A Long Island-based investment advisor repeatedly lied to investors to conceal the fact that his PIPE investment and trading strategy was failing during the financial crisis and stole more than $1 million in client assets to buy personal luxury items including a Lexus, a Mercedes and a Rolex watch.

According to a Securities and Exchange Commission charge filed in federal district court in Brooklyn, N.Y., this week, advisor Corey Ribotsky of Roslyn, N.Y.-based The NIR Group LLC falsely told investors that despite the adverse market conditions between 2007 and 2009, he could liquidate all of the PIPE investment he and his firm had made in 36 to 48 months -- a promise that SEC investigators called “a practical impossibility given the size of the investments.”

As of Friday, no criminal charges have been filed against Ribotsky.

A “PIPE” transaction, according the SEC complaint, involves “private investment in public equity,” adding that microcap public companies often engage in PIPE transactions to raise capital.

“In a classic betrayal of trust, Ribotsky stole from his investors and falsely assured them that his struggling hedge funds were thriving,” Robert Khuzami, director of the SEC’s Division of Enforcement, said in the complaint. “This enforcement action reflects our continuing commitment to bring to justice individuals and companies that committed fraud during the credit crisis.”

According to the SEC, NIR’s family of AJW Funds provided cash financing to distressed, emerging growth and start-up microcap companies quoted on the OTC Bulletin Board or the “Pink Sheets.” The AJW Funds were typically invested in 120 to 130 different companies at any given time.

“The SEC alleges that beginning in July 2004, Ribotsky began siphoning assets from one of the AJW Funds he was managing through NIR. Ribotsky typically wrote checks to himself or to “cash” and then instructed NIR office employees to cash the checks at a nearby bank,” according to the filing.

“They would then give Ribotsky the money. Although Ribotsky was warned by NIR’s head accountant that he could not lawfully take this money for himself, Ribotsky continued to do so anyway for the next five years,” it continued.

By mid- to late-2007, the SEC alleges that NIR’s strategy of investing in distressed and start-up firms began to “show signs of failure” and that many of the companies to which AJW Funds had made loans were “essentially defunct” or “on the verge of filing for bankruptcy.”

Still, Ribotsky continued to lie to investors and deliberate withhold or falsify information to “create the illusion” of success, according to the SEC.

In one instance, another NIR employee, who is also charged in the SEC complaint, prepared an investor chart accurately showing that NIR had invested $31.4 million in 57 deals for the relevant period. However, when Ribotsky reviewed the chart, he told the employee to that “investors can’t see this” and ordered him to “change the number to something near $60 million.”

“Ribotsky continued to make false and misleading statements to investors even after the AJW Funds’ outside auditor had calculated that it would take decades -- if possible at all -- to liquidate all of the AJW Funds’ PIPE investments under NIR’s stated investment and trading strategy,” according to the SEC complaint.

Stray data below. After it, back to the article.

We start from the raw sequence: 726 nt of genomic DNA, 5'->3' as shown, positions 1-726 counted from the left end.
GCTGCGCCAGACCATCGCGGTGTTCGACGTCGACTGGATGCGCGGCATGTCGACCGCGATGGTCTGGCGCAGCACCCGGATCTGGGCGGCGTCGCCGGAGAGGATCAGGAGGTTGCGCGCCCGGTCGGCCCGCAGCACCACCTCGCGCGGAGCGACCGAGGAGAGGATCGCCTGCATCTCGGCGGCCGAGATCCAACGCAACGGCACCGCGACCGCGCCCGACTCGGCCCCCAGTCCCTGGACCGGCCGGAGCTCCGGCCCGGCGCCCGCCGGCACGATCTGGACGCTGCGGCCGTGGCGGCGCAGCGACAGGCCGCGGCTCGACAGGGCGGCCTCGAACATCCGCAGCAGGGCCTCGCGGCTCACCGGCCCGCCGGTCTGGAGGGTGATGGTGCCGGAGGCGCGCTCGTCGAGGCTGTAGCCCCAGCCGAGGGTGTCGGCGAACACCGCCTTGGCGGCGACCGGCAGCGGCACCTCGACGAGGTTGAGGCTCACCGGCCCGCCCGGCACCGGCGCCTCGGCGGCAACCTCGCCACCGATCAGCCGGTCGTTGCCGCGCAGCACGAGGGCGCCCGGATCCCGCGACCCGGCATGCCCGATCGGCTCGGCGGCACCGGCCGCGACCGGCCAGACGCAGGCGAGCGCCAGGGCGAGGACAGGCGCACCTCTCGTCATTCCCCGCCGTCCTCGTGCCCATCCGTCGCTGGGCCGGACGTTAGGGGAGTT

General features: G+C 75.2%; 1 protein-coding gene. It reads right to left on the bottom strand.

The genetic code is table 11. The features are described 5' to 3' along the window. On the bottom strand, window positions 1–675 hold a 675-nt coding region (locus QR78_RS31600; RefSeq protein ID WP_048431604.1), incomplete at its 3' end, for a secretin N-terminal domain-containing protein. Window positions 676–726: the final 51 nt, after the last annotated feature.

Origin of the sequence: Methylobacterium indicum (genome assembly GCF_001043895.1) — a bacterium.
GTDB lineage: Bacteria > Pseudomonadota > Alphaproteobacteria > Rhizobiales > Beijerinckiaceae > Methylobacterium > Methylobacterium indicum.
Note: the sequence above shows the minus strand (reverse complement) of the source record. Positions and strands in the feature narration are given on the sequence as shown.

In addition, SEC investigators said Ribotsky in 2007 used money from one group of investors to pay another group of investors without adequately disclosing the maneuver to any of the investors.  

“Ribotsky’s misconduct also included his failure to conduct any meaningful due diligence before selling a third party $43.2 million of AJW Funds assets in November and December 2008 -- a transaction that allowed Ribotsky to book a purported “realized” gain at a critical time without his funds actually receiving any money,” the complaint further alleges, adding that the third-party purchaser soon defaulted on his payment obligations and never paid for any of the assets.

Brad Gertsman, Robitsky's attorney, took issue with the SEC's investigation and complaint.

"I think the complaint appears to be a stretch in an attempt to justify approximately two years of time and resources poured into the investigation," Gertsman said in an emailed statement. "NIR and Ribotsky look forward to defending these allegations in court."

"After years of investigating claims of ponzi scheming and fraudulent valuation, primarily lodged by two disgruntled former employees who had been terminated for improper conduct, The NIR Group and its Managing Partner, Corey Ribotsky have been vindicated in part by the fact that the Securities Exchange Commission’s (SEC’s) long running investigation failed to make a case in support of these specious claims,” the statement continued.

"There are no claims that NIR fraudulently valued the assets of the funds or that NIR took fees that it was not entitled to take. The vast remainder of the complaint 'cherry picks' emails from 2007 and 2008 in an attempt to allege that NIR and Mr. Ribotsky mislead a very small number of investors or potential investors about the time it would take to liquidate the portfolio of the NIR funds," he added.

The SEC complaint charges Ribotsky and NIR with violating Section 17(a) of the Securities Act of 1933, Section 10(b) of the Securities Exchange Act of 1934 and Rule 10b-5 thereunder, and Sections 206(1), 206(2) and 206(4) of the Investment Advisers Act of 1940 and Rule 206(4)-8 thereunder.

The complaint seeks a final judgment permanently enjoining Ribotsky and NIR from future violations of the above provisions of the federal securities laws and ordering them to disgorge any ill-gotten gains plus prejudgment interest and pay monetary penalties.


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